Thursday, April 23, 2009

Pitfalls in EMR documentation

Recently I’ve posted a couple of anecdotal reports of documentation and coding fraud driven by electronic medical record documentation tools. I could just see the Medicare auditors licking their chops when I read those reports. Now those fears are confirmed. A recent Medical Economics article reports:

Recent audits by federal agencies confirm the warnings about E/M compliance dangers accompanying documentation shortcuts introduced by many current EHR software designs. These audits are a clarion call for stakeholders to eliminate the problems they have created, however unintended.

So how does an auditor know whether or not you actually did a twelve system review? From my read here are some ways EMRs get docs in trouble:

1) The EMR tools drive (sometimes almost force) documentation that is excessive for the severity of the presenting problem. The patient who comes in for a sprained ankle gets a twelve system review and family history because the EMR automatically imports such text, then the folks in your coding department bill accordingly. Medicare looks to see whether the severity of the patient’s problem matches the documentation, and if it doesn’t it’s a red flag.

2) The EMR tools generate implausible documentation, e.g. the one year old who is oriented times three, or whose pupils react to accommodation.

3) The templates generate multiple records with nearly identical text. This is a red flag which may cause the Medicare recovery auditor to cast a deeper and wider net.

4) The templates default to multisystem reviews and exams whether you do them or not, and it takes time and trouble to edit them out. If too many of your notes are so rich in documentation the auditor will look askance.

Not long ago a physician pitching a certain EMR product showed how to generate a complete H&P with a few mouse clicks. Very little editing was necessary, he told us, because almost all patients who presented with that particular problem had similar findings.

Unfortunately doctors are being held to a double standard regarding the old maxim: if you didn’t document it you didn’t do it. So don’t expect the Medicare auditor to believe that just because you did document it you did do it.

Although the article focused on coding and documentation, other downsides of the EMR were mentioned:

Physicians have long been counseled that a well-documented medical record provides the best defense in the event of a claim of medical liability. The June 2008 issue of the Journal of AHIMA quoted EHR legal expert Patricia Trites on the potential danger of electronic systems that permit copying of near-identical documentation into large numbers of patient records: "From a medical-legal standpoint, what would [lawyers] do when they [see] this chart?" she asks. "They are going to rip it apart."

One of the commenters noted:

I have personally been an expert witness in 5 malpractice case in two years caused directly by EHR's. The Veterans Agency EHR, touted by many as one of the top systems was involved in 2 of them. I counted 1012 pages of template heavy notes in one simple 8 month long chart and 157 times that this patient was supposedly screened for PTSD. Who are they kidding?

I frequently review records faxed from outside hospitals on patients admitted to my service. The ones which are electronically generated, including those from the VA, are generally so full of electronic clutter that I have a difficult time deciphering what really happened to the patient let alone what the docs were thinking. It’s electronic illegibility, often much worse than doctors’ handwriting.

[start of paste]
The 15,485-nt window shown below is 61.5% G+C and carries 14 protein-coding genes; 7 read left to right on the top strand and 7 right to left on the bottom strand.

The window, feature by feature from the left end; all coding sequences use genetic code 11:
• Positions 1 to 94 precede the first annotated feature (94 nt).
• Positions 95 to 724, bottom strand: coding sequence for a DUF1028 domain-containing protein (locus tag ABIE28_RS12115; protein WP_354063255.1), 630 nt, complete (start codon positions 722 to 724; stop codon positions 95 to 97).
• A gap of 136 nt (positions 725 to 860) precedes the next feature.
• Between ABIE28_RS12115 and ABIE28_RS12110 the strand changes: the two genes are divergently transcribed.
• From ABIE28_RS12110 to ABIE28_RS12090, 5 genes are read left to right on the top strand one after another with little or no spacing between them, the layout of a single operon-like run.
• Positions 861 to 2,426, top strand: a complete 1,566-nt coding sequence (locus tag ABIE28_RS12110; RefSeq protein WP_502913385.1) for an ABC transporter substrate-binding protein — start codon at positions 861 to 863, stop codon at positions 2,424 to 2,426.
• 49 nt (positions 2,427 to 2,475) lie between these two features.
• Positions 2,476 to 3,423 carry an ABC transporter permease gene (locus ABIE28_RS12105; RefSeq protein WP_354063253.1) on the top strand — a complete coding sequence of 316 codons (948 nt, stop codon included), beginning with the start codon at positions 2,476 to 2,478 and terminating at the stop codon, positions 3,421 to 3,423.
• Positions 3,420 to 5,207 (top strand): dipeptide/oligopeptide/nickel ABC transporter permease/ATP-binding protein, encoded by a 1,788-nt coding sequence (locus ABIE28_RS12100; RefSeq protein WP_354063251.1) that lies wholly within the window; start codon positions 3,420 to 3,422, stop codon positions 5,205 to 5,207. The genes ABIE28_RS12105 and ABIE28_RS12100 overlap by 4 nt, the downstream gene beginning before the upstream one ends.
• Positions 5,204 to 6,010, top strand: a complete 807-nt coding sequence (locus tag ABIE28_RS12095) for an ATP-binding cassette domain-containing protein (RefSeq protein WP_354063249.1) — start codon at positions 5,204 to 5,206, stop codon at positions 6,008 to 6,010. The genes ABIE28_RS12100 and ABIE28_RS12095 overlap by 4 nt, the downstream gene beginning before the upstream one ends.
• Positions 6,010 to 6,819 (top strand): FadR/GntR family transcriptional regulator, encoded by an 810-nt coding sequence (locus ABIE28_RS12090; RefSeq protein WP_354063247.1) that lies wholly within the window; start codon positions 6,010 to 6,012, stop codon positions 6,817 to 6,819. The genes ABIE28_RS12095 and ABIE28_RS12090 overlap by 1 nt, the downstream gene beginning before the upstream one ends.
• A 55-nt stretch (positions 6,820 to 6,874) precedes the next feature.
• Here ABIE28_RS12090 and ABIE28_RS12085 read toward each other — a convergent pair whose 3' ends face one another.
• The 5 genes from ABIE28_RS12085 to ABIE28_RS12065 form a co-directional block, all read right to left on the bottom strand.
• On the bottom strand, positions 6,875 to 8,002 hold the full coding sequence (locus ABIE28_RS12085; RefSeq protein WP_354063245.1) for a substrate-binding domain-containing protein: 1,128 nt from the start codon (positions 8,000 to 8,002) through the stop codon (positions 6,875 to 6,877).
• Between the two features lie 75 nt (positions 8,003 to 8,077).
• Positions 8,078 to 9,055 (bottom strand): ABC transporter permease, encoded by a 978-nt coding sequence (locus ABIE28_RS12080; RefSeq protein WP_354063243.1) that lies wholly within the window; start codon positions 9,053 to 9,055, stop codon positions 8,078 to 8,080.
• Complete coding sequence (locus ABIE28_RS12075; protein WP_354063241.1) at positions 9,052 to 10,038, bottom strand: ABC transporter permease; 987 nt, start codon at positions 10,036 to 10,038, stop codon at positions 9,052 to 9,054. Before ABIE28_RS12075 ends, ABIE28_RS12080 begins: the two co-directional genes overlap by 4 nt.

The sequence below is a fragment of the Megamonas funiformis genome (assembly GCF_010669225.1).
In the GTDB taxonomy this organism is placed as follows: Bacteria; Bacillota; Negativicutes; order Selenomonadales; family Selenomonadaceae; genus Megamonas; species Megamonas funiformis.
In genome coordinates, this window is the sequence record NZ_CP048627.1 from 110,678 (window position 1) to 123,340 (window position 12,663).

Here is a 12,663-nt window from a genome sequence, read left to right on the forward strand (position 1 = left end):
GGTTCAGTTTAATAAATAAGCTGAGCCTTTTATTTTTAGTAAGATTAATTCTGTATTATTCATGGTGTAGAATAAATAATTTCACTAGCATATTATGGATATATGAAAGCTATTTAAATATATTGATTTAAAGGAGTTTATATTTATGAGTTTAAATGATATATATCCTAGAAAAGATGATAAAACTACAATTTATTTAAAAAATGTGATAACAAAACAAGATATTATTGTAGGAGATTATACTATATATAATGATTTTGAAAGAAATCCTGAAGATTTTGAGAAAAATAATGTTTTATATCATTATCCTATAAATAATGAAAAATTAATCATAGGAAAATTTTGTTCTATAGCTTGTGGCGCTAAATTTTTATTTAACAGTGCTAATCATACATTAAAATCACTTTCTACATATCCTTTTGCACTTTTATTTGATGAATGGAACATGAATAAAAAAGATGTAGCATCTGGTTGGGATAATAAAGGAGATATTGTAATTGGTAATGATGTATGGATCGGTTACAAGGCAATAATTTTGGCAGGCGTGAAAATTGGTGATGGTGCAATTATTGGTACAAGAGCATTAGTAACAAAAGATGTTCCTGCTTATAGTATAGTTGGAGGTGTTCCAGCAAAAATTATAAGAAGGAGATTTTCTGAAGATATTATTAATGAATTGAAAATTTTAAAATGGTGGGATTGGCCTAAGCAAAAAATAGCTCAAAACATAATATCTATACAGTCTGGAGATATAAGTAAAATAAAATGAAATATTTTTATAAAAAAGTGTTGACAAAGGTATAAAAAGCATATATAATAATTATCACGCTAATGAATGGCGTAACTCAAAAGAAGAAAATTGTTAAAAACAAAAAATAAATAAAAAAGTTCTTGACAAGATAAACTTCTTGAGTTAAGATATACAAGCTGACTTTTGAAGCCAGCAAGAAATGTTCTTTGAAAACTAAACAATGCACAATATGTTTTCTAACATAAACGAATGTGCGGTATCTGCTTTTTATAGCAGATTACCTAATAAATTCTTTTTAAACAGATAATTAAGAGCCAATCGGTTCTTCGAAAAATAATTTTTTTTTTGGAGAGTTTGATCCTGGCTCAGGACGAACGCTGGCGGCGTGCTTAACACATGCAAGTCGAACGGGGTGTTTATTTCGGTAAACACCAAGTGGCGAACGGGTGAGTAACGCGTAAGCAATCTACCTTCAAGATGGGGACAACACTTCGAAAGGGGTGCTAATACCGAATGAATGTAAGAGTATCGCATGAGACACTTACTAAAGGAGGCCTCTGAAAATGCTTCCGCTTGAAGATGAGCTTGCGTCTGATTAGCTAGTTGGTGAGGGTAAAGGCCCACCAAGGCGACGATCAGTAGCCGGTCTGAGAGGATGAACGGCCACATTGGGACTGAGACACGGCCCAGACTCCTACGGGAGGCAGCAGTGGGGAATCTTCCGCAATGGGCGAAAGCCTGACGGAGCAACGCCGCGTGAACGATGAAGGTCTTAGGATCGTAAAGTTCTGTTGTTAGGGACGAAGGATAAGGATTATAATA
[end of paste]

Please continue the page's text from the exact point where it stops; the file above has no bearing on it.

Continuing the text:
H/T to Kevin MD.


Jay Andrews said...

EMRs can lead to loss of the human touch in health care. In the process of digitalization, the interpersonal aspect in health care may be lost. In handwritten hospital charts, doctors and other health care practitioners may write what they think and they feel based on their personal observations in their very own words. EMR is simply about ticking off boxes and crossing out things in electronic forms. The doctors are forced to think in categories and can seldom express a personal opinion on an individual case. Because of the lack of flexibility of many electronic reporting systems, cases of misclassification of patients and their conditions have been reported.

Samuraidoctor said...

Template driven EHR's contain multiple discrete points of potential error. Although they will list complete exams at a simple click, in order to tailor them to the patient (and no, most people do have their differences, no matter the commonality of the complaint), you must spend an inordinate amount of time hunting down each point of variation and documenting is.

We have had an EMR since 2004 at our clinic. There was an initial uptick in coding due to the exhaustive use of templates, but then documentation time consumed so much of the workday that we could increase productivity no further. The notes are either so little edited as to make it almost impossible to figure out what the doctor was thinking, or take approximately 5 times as long to document as the simple dictations of SOAP notes we were doing before.

This is all driven by coding. If we did it, but didn't write down every negative, we can't charge for it. Simple office notes now must have the format of an admission H&P, leaving me to long for the return of the SOAP note so that I could understand the notes of my colleagues, and make myself understood as well.

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